However, I believe there is more at stake here ..

Having been involved in creating mobile services for a few years now, I believe AJAX will replace both J2ME and XHTML as the platform of choice for developing mobile applications.

In this article, I will outline my reasoning.

Before I do so, a caveat – I believe that mobile web 2.0 is far more than ‘AJAX on mobile’. Essentially mobile web 2.0 involves applying all seven of the web 2.0 principles to mobility. I will be discussing mobile web 2.0 in subsequent blogs. For a more complete discussion see my article on mobile web 2.0.

Here, I am discussing AJAX only i.e. only one facet of web 2.0.


In this article, we will discuss

1) What is AJAX (an overview)

2) Current Mobile applications development models

3) Problems the industry faces (in other words shortcomings of the current mobile applications models) and finally..

4) Why AJAX will replace J2ME and XHTML as the preferred development platform

What is AJAX

AJAX is an optional addition to web 2.0. It is not a single technology. Rather, it’s a combination of a number of existing technologies acting together namely

• XHTML and CSS for standards based presentation

• Document Object Model for dynamic display and interaction

• XML and XSLT for data interchange and manipulation

• XMLHttpRequest for asynchronous data retrieval and

• Javascript to tie everything together

Until AJAX came along, it was not easy to replicate the rich and responsive interaction design of native applications. AJAX is different from other previous attempts in addressing this problem since it is based on existing, non-proprietary standards which are already familiar to developers.

In traditional web applications, most user action triggers an HTTP request. The server does some processing and returns the result back to the user. While the server is processing, the user waits! The ‘start-stop-start’ nature of web applications is good from a technical standpoint but not from a user interaction standpoint (since almost all user interaction is resulting in trips to the server and the user is waiting while the server is doing the work).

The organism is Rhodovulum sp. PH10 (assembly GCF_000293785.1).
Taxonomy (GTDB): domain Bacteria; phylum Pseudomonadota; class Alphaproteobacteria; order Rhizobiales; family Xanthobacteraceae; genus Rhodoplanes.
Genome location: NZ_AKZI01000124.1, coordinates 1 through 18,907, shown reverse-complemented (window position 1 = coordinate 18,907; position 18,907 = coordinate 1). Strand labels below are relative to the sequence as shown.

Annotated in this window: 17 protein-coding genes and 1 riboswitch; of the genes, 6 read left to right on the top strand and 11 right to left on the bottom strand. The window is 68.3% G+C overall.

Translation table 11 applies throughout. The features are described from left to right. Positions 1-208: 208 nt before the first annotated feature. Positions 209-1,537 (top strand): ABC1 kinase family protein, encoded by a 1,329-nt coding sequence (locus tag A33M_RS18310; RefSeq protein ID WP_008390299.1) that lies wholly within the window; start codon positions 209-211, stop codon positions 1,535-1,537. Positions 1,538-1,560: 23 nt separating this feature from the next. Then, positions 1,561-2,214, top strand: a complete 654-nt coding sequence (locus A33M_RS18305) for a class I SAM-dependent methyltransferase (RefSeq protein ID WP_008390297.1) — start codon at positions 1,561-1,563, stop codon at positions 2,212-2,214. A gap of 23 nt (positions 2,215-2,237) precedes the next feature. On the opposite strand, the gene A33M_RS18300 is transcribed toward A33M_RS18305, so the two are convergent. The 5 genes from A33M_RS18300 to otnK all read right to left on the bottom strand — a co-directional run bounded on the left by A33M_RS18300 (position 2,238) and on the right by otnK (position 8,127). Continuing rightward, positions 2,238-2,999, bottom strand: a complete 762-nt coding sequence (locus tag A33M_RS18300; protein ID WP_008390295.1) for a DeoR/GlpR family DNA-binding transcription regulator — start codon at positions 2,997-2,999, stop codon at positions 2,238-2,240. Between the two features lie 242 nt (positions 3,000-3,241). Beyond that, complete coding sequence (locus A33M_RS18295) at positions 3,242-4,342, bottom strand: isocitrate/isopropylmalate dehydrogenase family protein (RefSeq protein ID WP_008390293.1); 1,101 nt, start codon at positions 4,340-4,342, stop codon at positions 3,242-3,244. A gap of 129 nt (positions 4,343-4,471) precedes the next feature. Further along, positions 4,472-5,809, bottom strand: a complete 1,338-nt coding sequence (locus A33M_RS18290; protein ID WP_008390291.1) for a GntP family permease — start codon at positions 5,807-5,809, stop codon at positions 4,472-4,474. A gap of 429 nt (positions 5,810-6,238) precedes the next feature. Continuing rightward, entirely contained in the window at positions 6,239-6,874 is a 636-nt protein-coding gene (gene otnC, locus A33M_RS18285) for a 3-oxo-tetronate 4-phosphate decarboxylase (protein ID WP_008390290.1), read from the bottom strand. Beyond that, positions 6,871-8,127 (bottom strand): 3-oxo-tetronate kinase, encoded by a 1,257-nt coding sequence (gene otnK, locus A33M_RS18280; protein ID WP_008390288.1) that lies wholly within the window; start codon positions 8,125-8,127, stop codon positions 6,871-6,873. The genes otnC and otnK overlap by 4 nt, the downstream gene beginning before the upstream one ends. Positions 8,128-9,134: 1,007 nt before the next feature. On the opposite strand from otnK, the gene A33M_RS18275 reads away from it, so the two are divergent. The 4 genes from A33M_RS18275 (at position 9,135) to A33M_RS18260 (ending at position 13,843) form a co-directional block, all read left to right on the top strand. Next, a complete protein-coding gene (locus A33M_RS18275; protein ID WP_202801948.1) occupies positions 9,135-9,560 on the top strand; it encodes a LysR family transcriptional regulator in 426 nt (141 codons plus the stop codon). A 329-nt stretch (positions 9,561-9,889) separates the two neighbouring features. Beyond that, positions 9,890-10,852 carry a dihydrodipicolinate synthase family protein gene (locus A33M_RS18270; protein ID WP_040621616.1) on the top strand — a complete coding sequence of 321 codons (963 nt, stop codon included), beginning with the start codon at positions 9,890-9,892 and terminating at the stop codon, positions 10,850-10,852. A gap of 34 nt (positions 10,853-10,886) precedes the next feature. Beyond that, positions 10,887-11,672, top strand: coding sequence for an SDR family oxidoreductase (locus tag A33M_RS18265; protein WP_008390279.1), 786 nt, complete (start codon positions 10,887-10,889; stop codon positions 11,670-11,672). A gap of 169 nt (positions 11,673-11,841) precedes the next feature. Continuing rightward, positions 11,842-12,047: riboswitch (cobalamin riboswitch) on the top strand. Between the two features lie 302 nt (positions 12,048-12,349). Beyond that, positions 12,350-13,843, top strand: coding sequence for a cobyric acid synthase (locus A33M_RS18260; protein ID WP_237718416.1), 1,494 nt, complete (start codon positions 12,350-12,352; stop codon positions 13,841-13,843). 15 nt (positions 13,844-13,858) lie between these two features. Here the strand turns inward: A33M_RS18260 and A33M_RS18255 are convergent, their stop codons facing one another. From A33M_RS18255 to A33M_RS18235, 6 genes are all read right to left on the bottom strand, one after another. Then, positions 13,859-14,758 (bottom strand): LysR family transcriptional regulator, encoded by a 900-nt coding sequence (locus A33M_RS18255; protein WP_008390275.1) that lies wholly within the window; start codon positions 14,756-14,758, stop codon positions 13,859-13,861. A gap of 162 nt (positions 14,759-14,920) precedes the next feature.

AJAX solves this problem by using the AJAX engine. At the start of the session, the AJAX application loads the AJAX engine. The AJAX engine is written in Javascript as a Javascript library and sits in a hidden frame. The user interacts with the AJAX engine instead of the webserver. If the user interaction does not require a trip to the server, the AJAX engine handles the interaction on it’s own. When the user interaction needs some data from the server, the AJAX engine makes a call asynchronously (via XML/XMLHttpRequest API ) without interrupting the user’s flow.

In this sense, AJAX is ‘asynchronous’ because the AJAX engine is communicating with the server asynchronously to the user interaction. Thus, the user gets a seamless experience(i.e. the user is not waiting)

There is a momentum behind AJAX at the moment. Developers are already familiar with the technologies underlying AJAX. All the technologies making up AJAX are mature and stable. AJAX is the foundation for many new applications on the web like Google suggest , Google Maps , some features of Flickr and Amazon’s

Mobile applications development models and their shortcomings

From the above discussion and from the articles referenced , we can see that – AJAX clearly solves two problems – namely a superior UI and a standardised form of data retrieval.

These two problems also apply to mobile devices and by extension, AJAX addresses them as well.

However, I believe that it does far more!

Specifically, it solves the following problems in the mobile context.

a) The problem of market fragmentation

b) Porting woes (specific to downloading applications like those built on J2ME)

c) Application distribution without ‘walls’

Besides, it has the developer community behind it – which is a significant plus!

Lets consider existing mobile applications development. There are two principal ways to categorise mobile applications – Browsing applications and Downloading applications. There are others(like Messaging applications, SIM applications and embedded applications) – but a vast majority of the applications we see today fall under downloading or browsing applications.

Browsing applications: Browsing applications are conceptually the same as browsing the web but take into account limitations which are unique to mobility (for example – small device sizes). Similar to the web, the service is accessed through a microbrowser which uses a URL to locate a service on a wireless web server. The client is capable of little or no processing.